I describe myself as an environmental activist, but I didn’t march in the protest on campus a few weeks ago. I’m not one to wear my beliefs on my sleeve, particularly because I still consider myself to be a journalist.
I prefer to influence those close to me to be better about recycling, reusing and reducing. I gift my friends reusable grocery bags, I encourage my family to refill reusable water bottles instead of one-time use bottles and I’m a big advocate of making sure people recycle.
It’s difficult to change the world for most of us, that’s why I prefer to change the world I live in. Yet, even on a college campus with young people who supposedly care about the environment, I see lots of waste.
At least one or two students come to class with Starbucks plastic cups each day. I see cans and empty plastic bottles in the trash, even though a blue recycling can sits right next to it. Don’t even get me started about the red party cups that I see all over town after the weekend.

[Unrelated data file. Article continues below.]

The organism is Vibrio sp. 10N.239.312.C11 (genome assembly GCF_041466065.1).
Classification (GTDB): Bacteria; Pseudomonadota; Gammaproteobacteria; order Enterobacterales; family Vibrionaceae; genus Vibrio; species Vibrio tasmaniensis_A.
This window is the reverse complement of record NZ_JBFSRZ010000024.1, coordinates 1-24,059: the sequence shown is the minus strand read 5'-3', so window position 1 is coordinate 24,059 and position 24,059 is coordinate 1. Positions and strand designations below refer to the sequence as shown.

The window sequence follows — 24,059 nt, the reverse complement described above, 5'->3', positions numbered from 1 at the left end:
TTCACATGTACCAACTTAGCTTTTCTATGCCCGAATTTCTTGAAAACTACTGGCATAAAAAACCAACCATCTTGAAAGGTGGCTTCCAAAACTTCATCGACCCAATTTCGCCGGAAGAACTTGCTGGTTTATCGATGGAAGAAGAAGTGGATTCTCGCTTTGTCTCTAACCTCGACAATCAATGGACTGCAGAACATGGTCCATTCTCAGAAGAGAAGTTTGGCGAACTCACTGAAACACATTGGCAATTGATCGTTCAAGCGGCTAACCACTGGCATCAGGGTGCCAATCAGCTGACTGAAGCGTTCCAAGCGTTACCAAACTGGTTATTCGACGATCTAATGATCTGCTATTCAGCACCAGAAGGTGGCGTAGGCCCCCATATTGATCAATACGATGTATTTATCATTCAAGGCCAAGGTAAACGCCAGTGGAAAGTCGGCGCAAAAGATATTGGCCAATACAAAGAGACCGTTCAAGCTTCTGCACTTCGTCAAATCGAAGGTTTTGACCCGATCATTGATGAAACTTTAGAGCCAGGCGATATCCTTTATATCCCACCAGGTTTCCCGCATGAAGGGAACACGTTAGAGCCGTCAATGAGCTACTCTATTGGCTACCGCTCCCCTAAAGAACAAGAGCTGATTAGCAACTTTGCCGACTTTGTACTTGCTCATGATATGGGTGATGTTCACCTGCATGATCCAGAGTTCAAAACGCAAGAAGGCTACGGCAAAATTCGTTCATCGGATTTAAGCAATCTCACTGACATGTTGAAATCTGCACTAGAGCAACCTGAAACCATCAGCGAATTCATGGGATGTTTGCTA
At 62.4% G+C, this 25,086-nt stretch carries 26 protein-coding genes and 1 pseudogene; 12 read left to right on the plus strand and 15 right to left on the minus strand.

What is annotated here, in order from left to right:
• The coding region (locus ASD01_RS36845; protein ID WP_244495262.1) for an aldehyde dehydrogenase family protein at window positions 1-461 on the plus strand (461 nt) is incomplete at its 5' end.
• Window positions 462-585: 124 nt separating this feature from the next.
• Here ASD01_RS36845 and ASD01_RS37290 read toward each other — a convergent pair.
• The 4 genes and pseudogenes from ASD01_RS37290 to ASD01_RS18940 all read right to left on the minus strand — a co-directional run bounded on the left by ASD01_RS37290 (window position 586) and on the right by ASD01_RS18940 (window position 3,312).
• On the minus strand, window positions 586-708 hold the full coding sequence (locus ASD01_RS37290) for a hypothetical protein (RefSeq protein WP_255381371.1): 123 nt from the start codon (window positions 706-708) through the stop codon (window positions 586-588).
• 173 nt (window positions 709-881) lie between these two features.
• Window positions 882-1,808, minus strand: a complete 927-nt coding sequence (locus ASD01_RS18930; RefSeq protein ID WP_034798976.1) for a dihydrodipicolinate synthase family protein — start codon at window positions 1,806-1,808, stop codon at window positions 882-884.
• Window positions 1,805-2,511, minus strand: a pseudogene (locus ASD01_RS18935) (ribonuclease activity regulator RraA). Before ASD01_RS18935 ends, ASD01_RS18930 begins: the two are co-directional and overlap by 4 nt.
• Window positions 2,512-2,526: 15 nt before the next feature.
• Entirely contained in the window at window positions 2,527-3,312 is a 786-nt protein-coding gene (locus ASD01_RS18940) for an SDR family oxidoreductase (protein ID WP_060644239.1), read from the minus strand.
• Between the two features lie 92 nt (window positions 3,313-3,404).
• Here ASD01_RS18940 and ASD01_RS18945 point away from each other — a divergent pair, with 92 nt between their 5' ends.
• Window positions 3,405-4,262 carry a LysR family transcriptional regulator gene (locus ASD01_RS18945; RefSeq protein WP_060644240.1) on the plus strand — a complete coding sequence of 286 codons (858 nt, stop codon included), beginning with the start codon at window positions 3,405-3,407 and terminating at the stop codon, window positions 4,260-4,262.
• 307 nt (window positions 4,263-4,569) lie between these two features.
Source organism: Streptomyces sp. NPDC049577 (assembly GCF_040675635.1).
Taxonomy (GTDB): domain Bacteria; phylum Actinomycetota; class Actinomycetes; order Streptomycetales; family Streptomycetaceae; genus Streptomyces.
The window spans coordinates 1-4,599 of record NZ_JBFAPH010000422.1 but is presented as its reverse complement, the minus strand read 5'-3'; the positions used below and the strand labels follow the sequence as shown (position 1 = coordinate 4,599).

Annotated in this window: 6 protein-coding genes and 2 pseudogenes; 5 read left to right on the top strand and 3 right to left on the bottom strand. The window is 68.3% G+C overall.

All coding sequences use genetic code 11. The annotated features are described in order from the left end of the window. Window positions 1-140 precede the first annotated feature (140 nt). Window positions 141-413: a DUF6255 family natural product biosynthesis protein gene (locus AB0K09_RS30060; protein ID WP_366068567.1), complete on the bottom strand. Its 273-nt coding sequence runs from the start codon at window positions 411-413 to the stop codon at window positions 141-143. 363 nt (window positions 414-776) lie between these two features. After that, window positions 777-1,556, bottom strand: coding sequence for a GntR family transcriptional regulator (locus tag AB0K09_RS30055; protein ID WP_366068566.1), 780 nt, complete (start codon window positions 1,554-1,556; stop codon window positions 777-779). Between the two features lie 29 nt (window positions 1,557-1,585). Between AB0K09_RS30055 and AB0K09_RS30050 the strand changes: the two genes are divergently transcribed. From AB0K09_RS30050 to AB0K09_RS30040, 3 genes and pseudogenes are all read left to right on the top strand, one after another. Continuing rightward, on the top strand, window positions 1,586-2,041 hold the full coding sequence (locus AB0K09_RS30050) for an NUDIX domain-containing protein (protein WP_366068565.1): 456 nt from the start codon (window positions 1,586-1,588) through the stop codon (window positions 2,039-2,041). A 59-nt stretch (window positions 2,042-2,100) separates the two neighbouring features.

In the Oxford Observer, one of my students wrote about how bars in Oxford now use paper straws or no straws in the plastic cups. But they can do better. They still pour booze out of glass bottles that they don’t recycle.
The bars and several of the apartment complexes in Oxford still don’t recycle because it costs more.
We can conserve in our everyday life in many ways.
Every time I hit print on something, I think twice of whether I really need that paper copy. I’ve also tried grading online, but I don’t think I can give the same kind of feedback there. But I no longer hand out an eight-page syllabus to the students in my classes. They prefer to look things up online any way.
So can us small folks get the bigwigs at the United Nations or in the United States to make changes?
It’s hard to do.
But I know we can make small changes in our lives: Take fewer trips in the car; Use reusable grocery bags (I cringe every time I hear anyone ask for their milk to be double bagged — you don’t need any bag!); Use reusable water bottles and coffee cups. And most of all, encourage others around us to do the same.
Act locally, think globally.